When a pharmacy learns of a HIPAA breach, it, and its business associates involved in the breach, are required to report the incident to the government.1
But not all violations are reportable and may not be considered a breach. HIPAA was passed by congress in 1996. Primarily a set of requirements aimed at insurance companies, the third section was to protect against release of confidential patient information. That third section was not completed when the bill was passed. The law gave Congress until August 21, 1999, to pass the section on comprehensive health privacy legislation.
If Congress did not enact such legislation after three years, the law required HHS to craft such protections by regulation. Perhaps not surprisingly, Congress did not meet the self-imposed requirement by 1999, so the job of writing HIPAA regulations fell to HHS.
When the regulations were written and the third section became effective, some problems became apparent. Originally by the strict terms of the regulations, a pharmacist could not hand a prescription to the patient’s next door neighbor who had been asked by the patient to pick it up. The pharmacy could not announce or post on an electronic board, “Baker, your prescription
is ready.” A hospital receptionist could not even tell the floral shop’s delivery person what room a patient was in and whether the patient was in the hospital.2
HHS began to recognize that some disclosures were not only convenient, but also valuable and necessary. HHS moved to solve such problems by making exceptions to the rules and announced:
. . . [The] potential exists for an individual’s health information to be disclosed incidentally. . . HIPAA Privacy . . . does not require that all risk of incidental use or disclosure be eliminated to satisfy its standards. Rather, the Privacy Rule permits certain incidental uses and disclosures of protected health information to occur when the covered entity has in place reasonable safeguards and minimum necessary policies and procedures to protect an individual’s privacy.3
In a recent court case in of the state of Kentucky, Hereford v. Norton Healthcare, Inc. d/b/a Norton Audubon Hospital and Phyllis Vissman, (Ky. Ct. App. July 21, 2017) a nurse sued her employer after being fired for a HIPAA violation. A patient filed a complaint against the nurse because she was speaking too loudly and other patients could hear what she was saying. This case is about incidental disclosures and only using the minimum necessary to accomplish a job.
In this scenario, the nurse was helping other technicians prepare for a medical procedure. She told them to wear gloves because the patient had Hepatitis C. A patient filed a complaint because they felt she was too loud and other patients could hear her. This is considered a privacy violation. However, if she had kept her voice down so no one could hear her except the technicians, she would have been working within the rule.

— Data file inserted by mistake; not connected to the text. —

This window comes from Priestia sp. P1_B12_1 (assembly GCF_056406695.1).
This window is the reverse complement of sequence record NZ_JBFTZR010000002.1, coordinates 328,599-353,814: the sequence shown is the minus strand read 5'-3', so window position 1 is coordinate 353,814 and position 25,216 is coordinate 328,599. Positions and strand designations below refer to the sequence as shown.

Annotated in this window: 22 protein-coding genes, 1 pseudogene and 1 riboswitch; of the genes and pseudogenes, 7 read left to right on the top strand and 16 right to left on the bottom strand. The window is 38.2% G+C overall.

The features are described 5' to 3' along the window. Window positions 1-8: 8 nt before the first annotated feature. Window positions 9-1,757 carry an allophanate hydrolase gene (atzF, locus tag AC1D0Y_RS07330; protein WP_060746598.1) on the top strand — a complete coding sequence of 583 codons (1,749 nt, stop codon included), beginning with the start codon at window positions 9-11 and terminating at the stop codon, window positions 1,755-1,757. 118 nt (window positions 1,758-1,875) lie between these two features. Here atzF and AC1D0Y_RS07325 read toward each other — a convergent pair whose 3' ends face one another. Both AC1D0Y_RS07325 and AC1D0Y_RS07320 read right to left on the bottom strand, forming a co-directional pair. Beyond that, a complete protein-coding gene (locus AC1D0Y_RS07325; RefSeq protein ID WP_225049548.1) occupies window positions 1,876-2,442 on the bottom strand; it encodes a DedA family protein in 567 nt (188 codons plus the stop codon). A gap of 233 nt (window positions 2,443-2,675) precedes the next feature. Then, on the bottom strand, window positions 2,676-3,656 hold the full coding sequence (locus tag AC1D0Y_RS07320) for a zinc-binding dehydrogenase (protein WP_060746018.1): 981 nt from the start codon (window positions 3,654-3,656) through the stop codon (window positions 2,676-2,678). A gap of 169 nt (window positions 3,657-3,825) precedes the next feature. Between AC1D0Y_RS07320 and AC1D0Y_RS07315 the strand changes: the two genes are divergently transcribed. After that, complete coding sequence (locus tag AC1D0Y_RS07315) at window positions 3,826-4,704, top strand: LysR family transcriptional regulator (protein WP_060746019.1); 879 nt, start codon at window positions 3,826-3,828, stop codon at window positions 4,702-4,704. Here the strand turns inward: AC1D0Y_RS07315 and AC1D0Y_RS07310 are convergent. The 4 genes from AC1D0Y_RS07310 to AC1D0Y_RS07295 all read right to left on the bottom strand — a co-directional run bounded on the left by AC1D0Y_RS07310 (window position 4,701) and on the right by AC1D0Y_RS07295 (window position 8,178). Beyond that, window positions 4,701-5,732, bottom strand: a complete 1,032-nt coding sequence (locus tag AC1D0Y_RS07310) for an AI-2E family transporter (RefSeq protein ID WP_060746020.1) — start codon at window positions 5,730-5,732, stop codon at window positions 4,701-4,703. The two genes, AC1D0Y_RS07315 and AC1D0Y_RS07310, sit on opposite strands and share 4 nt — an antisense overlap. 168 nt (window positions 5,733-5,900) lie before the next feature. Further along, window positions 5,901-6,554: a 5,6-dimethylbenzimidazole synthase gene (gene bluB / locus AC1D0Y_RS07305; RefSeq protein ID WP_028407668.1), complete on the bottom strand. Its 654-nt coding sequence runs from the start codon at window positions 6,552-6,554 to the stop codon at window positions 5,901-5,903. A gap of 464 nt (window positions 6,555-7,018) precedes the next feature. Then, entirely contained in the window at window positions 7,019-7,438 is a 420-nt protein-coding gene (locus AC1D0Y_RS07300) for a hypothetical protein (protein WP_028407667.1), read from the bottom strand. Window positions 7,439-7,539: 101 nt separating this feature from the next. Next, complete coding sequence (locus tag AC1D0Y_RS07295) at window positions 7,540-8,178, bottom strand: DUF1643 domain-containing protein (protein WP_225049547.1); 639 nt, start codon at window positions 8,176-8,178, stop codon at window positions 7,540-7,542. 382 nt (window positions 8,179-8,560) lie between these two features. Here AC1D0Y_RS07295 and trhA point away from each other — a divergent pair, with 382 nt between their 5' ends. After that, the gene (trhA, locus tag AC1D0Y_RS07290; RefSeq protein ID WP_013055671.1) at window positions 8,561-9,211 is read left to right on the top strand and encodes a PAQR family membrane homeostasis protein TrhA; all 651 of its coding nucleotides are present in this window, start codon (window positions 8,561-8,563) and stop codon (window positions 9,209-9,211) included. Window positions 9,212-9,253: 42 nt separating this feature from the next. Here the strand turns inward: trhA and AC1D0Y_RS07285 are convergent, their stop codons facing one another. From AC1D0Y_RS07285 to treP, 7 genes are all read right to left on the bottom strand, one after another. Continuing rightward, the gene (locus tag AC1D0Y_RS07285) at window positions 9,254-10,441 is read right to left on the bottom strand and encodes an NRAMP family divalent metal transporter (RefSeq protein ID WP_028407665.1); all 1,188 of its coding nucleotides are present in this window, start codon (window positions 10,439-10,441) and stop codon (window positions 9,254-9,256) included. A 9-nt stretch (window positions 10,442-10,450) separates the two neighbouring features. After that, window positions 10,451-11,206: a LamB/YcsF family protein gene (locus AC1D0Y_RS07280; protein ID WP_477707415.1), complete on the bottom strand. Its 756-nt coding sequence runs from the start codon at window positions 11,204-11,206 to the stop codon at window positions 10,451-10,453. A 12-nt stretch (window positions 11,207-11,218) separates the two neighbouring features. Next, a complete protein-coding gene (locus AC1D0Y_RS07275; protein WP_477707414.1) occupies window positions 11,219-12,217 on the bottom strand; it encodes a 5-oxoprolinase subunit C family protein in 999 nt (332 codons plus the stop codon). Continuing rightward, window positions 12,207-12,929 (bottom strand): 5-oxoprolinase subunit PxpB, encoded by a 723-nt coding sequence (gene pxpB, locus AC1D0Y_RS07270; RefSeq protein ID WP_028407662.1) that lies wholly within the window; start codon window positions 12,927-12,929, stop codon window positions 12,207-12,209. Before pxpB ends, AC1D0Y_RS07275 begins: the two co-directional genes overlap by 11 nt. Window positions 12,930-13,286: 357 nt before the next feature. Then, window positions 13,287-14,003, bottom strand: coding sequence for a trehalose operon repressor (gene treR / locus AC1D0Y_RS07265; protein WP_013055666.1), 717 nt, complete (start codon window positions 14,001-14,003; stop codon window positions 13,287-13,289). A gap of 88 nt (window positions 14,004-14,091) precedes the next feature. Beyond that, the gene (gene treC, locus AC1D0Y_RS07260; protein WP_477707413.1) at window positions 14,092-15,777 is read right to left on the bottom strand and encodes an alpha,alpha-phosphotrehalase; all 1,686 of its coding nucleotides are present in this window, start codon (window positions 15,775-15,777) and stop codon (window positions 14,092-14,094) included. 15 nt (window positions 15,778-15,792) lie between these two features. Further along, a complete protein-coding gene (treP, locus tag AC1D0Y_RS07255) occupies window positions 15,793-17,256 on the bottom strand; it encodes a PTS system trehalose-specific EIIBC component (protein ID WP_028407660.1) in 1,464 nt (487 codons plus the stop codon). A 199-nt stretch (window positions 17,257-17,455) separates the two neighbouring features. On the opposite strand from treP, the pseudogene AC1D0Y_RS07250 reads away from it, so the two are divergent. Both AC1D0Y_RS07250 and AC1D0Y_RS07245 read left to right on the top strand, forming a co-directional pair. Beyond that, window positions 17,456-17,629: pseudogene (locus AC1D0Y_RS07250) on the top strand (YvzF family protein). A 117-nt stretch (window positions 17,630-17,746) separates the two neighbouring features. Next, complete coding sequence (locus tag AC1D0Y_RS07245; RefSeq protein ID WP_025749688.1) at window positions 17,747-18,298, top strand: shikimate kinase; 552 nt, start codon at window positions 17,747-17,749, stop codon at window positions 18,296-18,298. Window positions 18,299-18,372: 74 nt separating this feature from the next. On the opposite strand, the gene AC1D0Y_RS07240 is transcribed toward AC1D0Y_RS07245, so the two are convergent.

To be clear, the HIPAA rule does allow for incidental disclosures that occur when you are doing your job correctly. For example, a couple of patients can be checking in at a front desk with partitions or dividers, and conversations may be heard. If the clerks are taking reasonable safeguards to speak quietly, then anything a patient hears would be considered an incidental disclosure and not a violation. In addition, when conducting business, only disclose the minimum amount of medical information you need to get the job done.
In contrast, if reasonable safeguards or the minimum necessary standard is not used, a violation of the privacy rule will occur. The courts ruled that the nurse did not take reasonable safeguards of speaking quietly to warn her colleagues to wear the gloves. Additionally, the courts found she did not use the minimum amount of protected health information to accomplish the necessary purpose. In other words, she could have simply reminded the colleagues to wear gloves without using the term Hepatitis C.
The best way to prevent these situations from occurring is to train your staff. A well-trained staff will be able to maneuver through different situations including what this nurse encountered without compromising a patient’s privacy. Therefore, ensure all staff are provided initial HIPAA training when they begin employment. You can also conduct periodic training and send out privacy reminders. While patient privacy is important, protecting the organization from litigation is important also. We at HIPAAtrek believe training is paramount to a robust HIPAA compliance program and have created a compliance software program to provide you all the tools you need, including HIPAA training. I invite you to look at how we can help your organization by contacting our Senior Account Representative, Theresa Zemcuznikov at firstname.lastname@example.org and let her know you want to see our training platform. Until then, happy HIPAA trekking.